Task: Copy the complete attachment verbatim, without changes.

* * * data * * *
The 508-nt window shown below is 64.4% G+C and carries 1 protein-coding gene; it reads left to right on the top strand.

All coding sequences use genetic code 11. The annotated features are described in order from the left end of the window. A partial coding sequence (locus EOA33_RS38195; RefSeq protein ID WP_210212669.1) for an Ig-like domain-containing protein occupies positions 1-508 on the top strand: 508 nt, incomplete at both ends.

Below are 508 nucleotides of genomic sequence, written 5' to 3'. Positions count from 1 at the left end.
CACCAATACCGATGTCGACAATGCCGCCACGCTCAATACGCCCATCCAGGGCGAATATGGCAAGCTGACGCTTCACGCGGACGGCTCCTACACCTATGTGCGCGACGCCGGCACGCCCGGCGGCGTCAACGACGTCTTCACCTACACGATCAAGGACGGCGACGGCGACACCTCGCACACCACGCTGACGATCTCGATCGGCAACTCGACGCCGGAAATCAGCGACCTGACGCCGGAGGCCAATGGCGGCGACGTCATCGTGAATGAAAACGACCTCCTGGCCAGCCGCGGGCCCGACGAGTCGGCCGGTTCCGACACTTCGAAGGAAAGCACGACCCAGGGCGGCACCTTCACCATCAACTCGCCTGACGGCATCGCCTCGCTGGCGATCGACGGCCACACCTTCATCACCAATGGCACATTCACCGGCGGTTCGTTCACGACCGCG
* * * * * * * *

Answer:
The 508-nt window shown below is 64.4% G+C and carries 1 protein-coding gene; it reads left to right on the top strand.

All coding sequences use genetic code 11. The annotated features are described in order from the left end of the window. A partial coding sequence (locus EOA33_RS38195; RefSeq protein ID WP_210212669.1) for an Ig-like domain-containing protein occupies positions 1-508 on the top strand: 508 nt, incomplete at both ends.

Below are 508 nucleotides of genomic sequence, written 5' to 3'. Positions count from 1 at the left end.
CACCAATACCGATGTCGACAATGCCGCCACGCTCAATACGCCCATCCAGGGCGAATATGGCAAGCTGACGCTTCACGCGGACGGCTCCTACACCTATGTGCGCGACGCCGGCACGCCCGGCGGCGTCAACGACGTCTTCACCTACACGATCAAGGACGGCGACGGCGACACCTCGCACACCACGCTGACGATCTCGATCGGCAACTCGACGCCGGAAATCAGCGACCTGACGCCGGAGGCCAATGGCGGCGACGTCATCGTGAATGAAAACGACCTCCTGGCCAGCCGCGGGCCCGACGAGTCGGCCGGTTCCGACACTTCGAAGGAAAGCACGACCCAGGGCGGCACCTTCACCATCAACTCGCCTGACGGCATCGCCTCGCTGGCGATCGACGGCCACACCTTCATCACCAATGGCACATTCACCGGCGGTTCGTTCACGACCGCG